Decision No. 13,506
Application of WAYNE COBLER for the removal of Dr. William Starkweather, as superintendent, and A. Jared Adams, Carl Betcher and Randal Kerr, as members of the Board of Education of the Newark Valley Central School District.
Decision No. 13,506
(November 6, 1995)
Hogan & Sarzynski, Esqs., attorneys for respondent, John Hogan, Esq., of counsel
MILLS, Commissioner.--Petitioner seeks the removal of the superintendent and three members of the Board of Education of the Newark Valley Central School District ("the district") pursuant to Education Law '306. The application must be denied.
On May 11, 1994 voters in the district approved two propositions. The first proposition, authorizing the purchase of a school bus, passed by a vote of 782 to 248. The second proposition, establishing a capital reserve fund, was approved by a vote of 694 to 296.
Petitioner, a resident of the Newark Valley Central School District, complains about several actions taken by respondents. Petitioner alleges that respondents used district resources and personnel to develop a selective telephone list and videotape as part of a marketing strategy designed to improperly encourage district voters to support the above described propositions in violation of Phillips v. Maurer, 67 NY2d 672. Petitioner also alleges that respondents failed to adequately maintain the district's facilities. Respondents deny the allegations.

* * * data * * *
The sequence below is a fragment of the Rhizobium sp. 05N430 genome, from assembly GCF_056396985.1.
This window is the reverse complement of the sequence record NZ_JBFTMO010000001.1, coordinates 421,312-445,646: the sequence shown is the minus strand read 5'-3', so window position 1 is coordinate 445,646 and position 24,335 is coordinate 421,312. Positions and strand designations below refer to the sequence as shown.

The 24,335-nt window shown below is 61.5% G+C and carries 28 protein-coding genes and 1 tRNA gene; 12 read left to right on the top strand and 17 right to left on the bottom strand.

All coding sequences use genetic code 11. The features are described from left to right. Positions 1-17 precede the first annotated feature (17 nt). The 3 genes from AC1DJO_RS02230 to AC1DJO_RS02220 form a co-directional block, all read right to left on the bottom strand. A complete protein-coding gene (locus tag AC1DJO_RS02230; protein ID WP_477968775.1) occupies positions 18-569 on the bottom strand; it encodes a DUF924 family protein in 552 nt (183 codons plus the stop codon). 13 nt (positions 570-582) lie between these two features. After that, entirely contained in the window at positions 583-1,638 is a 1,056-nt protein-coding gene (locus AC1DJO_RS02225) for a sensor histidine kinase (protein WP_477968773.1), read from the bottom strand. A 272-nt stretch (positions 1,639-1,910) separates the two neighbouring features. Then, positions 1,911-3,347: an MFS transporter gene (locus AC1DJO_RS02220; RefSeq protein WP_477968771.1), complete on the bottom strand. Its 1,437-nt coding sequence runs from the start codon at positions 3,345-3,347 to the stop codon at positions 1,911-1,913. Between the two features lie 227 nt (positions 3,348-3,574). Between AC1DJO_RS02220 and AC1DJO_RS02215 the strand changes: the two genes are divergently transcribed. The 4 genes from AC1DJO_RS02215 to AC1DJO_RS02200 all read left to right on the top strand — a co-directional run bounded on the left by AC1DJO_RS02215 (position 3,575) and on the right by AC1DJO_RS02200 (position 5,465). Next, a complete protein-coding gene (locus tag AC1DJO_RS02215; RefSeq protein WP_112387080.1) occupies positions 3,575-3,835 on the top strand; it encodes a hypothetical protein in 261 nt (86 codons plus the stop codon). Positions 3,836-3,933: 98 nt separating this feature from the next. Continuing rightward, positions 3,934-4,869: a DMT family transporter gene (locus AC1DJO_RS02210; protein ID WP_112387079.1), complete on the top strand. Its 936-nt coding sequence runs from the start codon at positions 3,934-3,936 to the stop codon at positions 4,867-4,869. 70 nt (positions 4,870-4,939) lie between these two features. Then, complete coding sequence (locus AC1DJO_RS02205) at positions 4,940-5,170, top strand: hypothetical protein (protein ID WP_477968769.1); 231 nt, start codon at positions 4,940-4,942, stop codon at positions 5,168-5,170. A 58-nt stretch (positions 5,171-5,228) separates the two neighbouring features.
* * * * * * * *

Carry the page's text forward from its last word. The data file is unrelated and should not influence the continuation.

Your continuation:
Before reaching the merits, I will address respondents' procedural objections. Petitioner offers new allegations and exhibits in his reply. However, the purpose of a reply is to respond to procedural defenses or new material contained in an answer (8 NYCRR 275.3, 275.14), not to buttress allegations contained in the petition or add assertions or exhibits that should have been in the petition initially (Appeal of Jarosz, 34 Ed Dept Rep 600; Appeal of Walsh, et al., 34 id. 544; Appeal of Whitaker, 33 Ed Dept Rep 59). Petitioner submits two replies containing affidavits which could have been attached to the original petition. The affidavits and replies merely support allegations in the petition. Accordingly, I will not consider the new material in petitioner's reply.
Respondents also assert that the appeal is untimely, since the petition was served on May 22, 1995 and the propositions in controversy were passed on May 11, 1994. An appeal to the Commissioner of Education must be instituted within 30 days from the making of the decision or performance of the act complained of, unless excused by the Commissioner for good cause shown in the petition (8 NYCRR 275.16). Petitioner explains that he did not bring a timely appeal because he was waiting for responses from Governor Pataki to his January 26, 1995 complaints. On February 8 and 15, 1995 the State Education Department sent petitioner two responses on behalf of Governor Pataki. Petitioner served his petition more than one year after the passage of the proposition, therefore rendering it untimely. Letters to Governor Pataki do not, as is implied by petitioner, toll the statute of limitations. However, even if these letters did toll the statute, petitioner still served the petition more than 30 days after receiving responses, thus rendering the petition untimely. Accordingly, the appeal is dismissed as untimely.